In this work, a photovoltaic (PV) system integrated with a non-inverting DC-DC buck-boost converter to extract maximum power under varying environmental conditions such as irradiance and temperature is considered. In order to extract maximum power (via maximum power transfer theorem), a robust nonlinear arbitrary order sliding mode-based control is designed for tracking the desired reference, which is generated via feed forward neural networks (FFNN). The proposed control law utilizes some states of the system, which are estimated via the use of a high gain differentiator and a famous flatness property of nonlinear systems. This synthetic control strategy is named neuro-adaptive arbitrary order sliding mode control (NAAOSMC). The overall closed-loop stability is discussed in detail and simulations are carried out in Simulink environment of MATLAB to endorse effectiveness of the developed synthetic control strategy. Finally, comparison of the developed controller with the backstepping controller is done, which ensures the performance in terms of maximum power extraction, steady-state error and more robustness against sudden variations in atmospheric conditions. Full article
(This article belongs to the Special Issue Materials for Thermochemical Energy Storage)
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Article
Integrating Mobile Thermal Energy Storage (M-TES) in the City of Surrey’s District Energy Network: A Techno-Economic Analysis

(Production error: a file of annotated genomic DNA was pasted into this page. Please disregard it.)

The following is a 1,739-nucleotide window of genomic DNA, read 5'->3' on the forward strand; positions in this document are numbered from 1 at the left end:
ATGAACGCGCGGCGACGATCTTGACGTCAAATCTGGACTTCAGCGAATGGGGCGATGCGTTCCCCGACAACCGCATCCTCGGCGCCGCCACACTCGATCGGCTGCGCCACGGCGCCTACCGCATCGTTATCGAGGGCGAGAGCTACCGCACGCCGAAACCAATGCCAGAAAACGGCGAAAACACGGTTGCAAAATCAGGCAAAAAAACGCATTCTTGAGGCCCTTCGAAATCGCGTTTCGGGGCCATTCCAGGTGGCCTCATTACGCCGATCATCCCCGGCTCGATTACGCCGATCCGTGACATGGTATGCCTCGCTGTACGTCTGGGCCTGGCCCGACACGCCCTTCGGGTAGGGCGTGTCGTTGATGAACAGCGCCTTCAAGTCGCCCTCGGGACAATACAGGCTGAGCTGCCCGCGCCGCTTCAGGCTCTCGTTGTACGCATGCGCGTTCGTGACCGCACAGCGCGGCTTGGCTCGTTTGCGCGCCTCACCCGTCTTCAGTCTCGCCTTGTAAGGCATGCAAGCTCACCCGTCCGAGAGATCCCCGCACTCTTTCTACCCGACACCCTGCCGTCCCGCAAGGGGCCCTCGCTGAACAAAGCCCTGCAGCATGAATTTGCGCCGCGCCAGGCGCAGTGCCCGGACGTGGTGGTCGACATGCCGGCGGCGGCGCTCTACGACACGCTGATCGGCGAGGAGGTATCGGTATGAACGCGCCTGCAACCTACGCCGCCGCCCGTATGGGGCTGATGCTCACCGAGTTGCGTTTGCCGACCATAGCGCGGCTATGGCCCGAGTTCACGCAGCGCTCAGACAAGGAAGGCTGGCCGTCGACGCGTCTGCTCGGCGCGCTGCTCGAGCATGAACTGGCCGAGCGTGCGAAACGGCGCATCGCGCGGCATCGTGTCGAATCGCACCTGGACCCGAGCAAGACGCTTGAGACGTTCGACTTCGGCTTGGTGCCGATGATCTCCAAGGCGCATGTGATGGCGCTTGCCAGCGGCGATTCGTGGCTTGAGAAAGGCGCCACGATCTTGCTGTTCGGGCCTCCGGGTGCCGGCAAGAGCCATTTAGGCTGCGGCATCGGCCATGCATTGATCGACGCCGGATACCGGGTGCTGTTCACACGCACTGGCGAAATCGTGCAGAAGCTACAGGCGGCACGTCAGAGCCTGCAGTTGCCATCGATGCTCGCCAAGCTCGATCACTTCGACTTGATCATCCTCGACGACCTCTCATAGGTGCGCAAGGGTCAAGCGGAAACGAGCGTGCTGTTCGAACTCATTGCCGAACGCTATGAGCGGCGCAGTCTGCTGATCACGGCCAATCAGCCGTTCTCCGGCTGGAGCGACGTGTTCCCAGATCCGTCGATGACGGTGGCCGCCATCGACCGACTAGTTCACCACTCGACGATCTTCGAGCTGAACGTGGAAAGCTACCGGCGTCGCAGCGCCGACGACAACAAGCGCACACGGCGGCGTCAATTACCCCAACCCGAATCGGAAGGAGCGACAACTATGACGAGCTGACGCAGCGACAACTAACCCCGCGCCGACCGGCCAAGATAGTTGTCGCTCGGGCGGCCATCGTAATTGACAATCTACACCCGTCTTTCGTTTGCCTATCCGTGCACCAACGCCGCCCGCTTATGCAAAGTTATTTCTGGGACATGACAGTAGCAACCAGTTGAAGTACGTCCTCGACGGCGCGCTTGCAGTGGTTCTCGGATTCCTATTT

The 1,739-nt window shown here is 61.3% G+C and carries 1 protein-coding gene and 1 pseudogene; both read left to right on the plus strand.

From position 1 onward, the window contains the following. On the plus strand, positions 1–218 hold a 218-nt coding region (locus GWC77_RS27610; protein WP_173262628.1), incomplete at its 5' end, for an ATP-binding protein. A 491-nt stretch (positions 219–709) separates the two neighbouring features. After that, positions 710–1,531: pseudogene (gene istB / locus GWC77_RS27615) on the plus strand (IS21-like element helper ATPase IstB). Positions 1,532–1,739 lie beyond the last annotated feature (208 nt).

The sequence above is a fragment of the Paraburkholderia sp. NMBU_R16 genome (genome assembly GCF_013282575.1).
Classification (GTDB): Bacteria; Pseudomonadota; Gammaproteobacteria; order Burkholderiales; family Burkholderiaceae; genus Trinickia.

Appl. Sci. 2021, 11(3), 1279; https://doi.org/10.3390/app11031279 - 30 Jan 2021
Viewed by 1572
Abstract
The City of Surrey in British Columbia, Canada has recently launched a district energy network (DEN) to supply residential and commercial buildings in the Surrey Centre area with hot water for space and domestic hot water heating. The network runs on natural gas [...] Read more.
The City of Surrey in British Columbia, Canada has recently launched a district energy network (DEN) to supply residential and commercial buildings in the Surrey Centre area with hot water for space and domestic hot water heating. The network runs on natural gas boilers and geothermal exchange. However, the City plans to transition to low-carbon energy sources and envisions the DEN as a key development in reaching its greenhouse gas emissions (GHG) reduction targets in the building sector. Harvesting and utilizing waste heat from industrial sites using a mobile thermal energy storage (M-TES) is one of the attractive alternative energy sources that Surrey is considering. In this study, a techno-economic analysis (TEA) was conducted to determine the energy storage density (ESD) of the proposed M-TES technology, costs, and the emission reduction potential of integrating waste heat into Surrey’s DEN. Three transportation methods were considered to determine the most cost-effective and low-carbon option(s) to transfer heat from industrial waste heat locations at various distances (15 km, 30 km, 45 km) to district energy networks, including: (i) a diesel truck; (ii) a renewable natural gas-powered (RNG) truck, and (iii) an electric truck. To evaluate the effectiveness of M-TES, the cost of emission reduction ($/tCO2e avoided) is compared with business as usual (BAU), which is using a natural gas boiler only. Another comparison was made with other low carbon energy sources that the city is considering, such as RNG/biomass boiler, sewer heat recovery, electric boiler, and solar thermal. The minimum system-level ESD required to makes M-TES competitive when compared to other low carbon energy sources was 0.4 MJ/kg. Full article
(This article belongs to the Special Issue Materials for Thermochemical Energy Storage)